Vegetables: best served washed
Tuesday 22 November 2011
The Food Standards Agency (FSA) has today launched a new campaign reminding people to wash raw vegetables to help minimise the risk of food poisoning.
The campaign is in response to E.coli outbreaks in Britain and abroad this year including one linked to soil on raw vegetables and another caused by contaminated sprouted seeds.
Advertisements will run in Scotland, Wales, and Northern Ireland that will include advice on the hygienic preparation of vegetables. The campaign will be supported by PR activity across the UK. The aim will be to reinforce existing food safety advice about storage, handling and cooking of food, including raw vegetables.
Andrew Wadge, Chief Scientist at the FSA, said: ‘Our previous campaigns have highlighted the risks associated with preparing raw meat and poultry. However, recent E.coli outbreaks linked with vegetables and sprouted seeds have shown that handling fresh produce, particularly if it carries particles of soil, can spread harmful bacteria.
‘We commissioned research following these outbreaks which looked at people’s attitudes towards food safety when preparing vegetables. This showed us that the perceived risk of food poisoning from vegetables was low, whereas most people questioned were more cautious when handling meat. There was a limited awareness that cross-contamination from vegetables to other foods was a food safety risk. The aim of this campaign is to help raise awareness of this risk.’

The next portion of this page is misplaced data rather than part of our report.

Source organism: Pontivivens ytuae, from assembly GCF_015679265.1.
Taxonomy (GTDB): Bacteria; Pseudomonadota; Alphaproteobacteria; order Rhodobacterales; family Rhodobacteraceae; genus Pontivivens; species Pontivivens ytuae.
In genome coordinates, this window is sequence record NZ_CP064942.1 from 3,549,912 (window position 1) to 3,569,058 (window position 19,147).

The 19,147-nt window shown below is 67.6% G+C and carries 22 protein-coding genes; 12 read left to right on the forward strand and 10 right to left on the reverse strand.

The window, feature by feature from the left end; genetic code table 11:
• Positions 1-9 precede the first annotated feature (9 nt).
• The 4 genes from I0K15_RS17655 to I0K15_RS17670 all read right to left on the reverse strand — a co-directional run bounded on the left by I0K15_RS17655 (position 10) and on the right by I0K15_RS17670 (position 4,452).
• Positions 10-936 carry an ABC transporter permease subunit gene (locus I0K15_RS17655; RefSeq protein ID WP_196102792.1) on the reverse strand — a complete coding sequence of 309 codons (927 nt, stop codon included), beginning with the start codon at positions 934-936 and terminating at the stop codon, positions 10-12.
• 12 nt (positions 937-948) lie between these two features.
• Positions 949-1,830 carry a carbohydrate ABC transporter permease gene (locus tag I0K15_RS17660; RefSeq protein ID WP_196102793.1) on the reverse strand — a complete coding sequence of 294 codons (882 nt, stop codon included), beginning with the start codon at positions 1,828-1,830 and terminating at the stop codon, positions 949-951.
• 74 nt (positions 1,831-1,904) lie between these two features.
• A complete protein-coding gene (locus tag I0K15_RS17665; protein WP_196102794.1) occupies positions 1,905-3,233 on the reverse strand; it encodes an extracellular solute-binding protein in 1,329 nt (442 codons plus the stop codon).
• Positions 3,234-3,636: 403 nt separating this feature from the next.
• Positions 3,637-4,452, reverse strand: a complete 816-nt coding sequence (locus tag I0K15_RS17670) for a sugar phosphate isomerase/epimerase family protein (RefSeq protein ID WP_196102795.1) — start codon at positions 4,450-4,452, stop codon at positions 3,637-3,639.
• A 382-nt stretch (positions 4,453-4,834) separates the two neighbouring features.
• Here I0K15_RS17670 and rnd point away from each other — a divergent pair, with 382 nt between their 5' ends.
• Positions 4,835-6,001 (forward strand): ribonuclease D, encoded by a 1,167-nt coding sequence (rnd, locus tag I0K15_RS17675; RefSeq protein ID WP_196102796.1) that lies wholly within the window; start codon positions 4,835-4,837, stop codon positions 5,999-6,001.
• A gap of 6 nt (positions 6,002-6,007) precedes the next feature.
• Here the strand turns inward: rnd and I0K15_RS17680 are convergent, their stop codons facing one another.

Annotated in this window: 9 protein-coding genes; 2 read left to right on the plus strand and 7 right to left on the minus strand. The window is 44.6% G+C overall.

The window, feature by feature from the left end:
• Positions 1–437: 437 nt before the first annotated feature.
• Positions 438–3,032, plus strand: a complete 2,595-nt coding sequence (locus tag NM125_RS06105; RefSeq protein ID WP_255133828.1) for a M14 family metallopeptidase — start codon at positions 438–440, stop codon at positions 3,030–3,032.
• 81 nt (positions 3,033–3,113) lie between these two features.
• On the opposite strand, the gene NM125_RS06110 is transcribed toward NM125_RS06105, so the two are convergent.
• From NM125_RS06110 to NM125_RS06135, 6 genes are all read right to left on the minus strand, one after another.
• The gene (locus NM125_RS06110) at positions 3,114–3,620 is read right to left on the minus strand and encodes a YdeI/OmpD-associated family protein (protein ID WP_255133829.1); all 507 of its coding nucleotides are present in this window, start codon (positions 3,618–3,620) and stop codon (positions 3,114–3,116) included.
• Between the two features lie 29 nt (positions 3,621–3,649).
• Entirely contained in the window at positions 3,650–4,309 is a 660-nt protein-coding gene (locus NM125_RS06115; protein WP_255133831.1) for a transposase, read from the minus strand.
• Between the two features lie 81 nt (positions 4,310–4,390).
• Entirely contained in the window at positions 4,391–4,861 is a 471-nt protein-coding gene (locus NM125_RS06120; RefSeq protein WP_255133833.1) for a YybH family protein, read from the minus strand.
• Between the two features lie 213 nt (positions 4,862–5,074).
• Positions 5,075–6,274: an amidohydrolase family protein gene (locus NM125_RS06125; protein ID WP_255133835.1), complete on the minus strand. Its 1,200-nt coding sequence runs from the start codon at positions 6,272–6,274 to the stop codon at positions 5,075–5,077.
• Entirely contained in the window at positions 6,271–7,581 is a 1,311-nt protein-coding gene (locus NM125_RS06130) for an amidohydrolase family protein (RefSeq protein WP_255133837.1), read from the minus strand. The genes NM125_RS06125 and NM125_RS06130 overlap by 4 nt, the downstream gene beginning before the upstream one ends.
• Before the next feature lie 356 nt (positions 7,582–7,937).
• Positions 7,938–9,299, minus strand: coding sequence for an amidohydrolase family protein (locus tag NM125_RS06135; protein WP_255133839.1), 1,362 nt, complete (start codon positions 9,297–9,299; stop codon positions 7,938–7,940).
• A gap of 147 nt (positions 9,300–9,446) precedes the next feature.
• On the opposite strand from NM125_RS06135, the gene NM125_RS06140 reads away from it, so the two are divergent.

The campaign messages include:
- always wash hands thoroughly before and after handling raw food, including vegetables
- keep raw foods, including vegetables, separate from ready-to-eat foods
- use different chopping boards, knives and utensils for raw and ready-to-eat foods, or wash thoroughly in between preparing different foods
- unless packaging around vegetables says ‘ready-to-eat’ you must wash, peel or cook them before consuming
The campaign will run from the third week in November for one month in Scotland and Wales. In Northern Ireland the campaign will run for two weeks from 5 December and a further two weeks from 2 January 2012.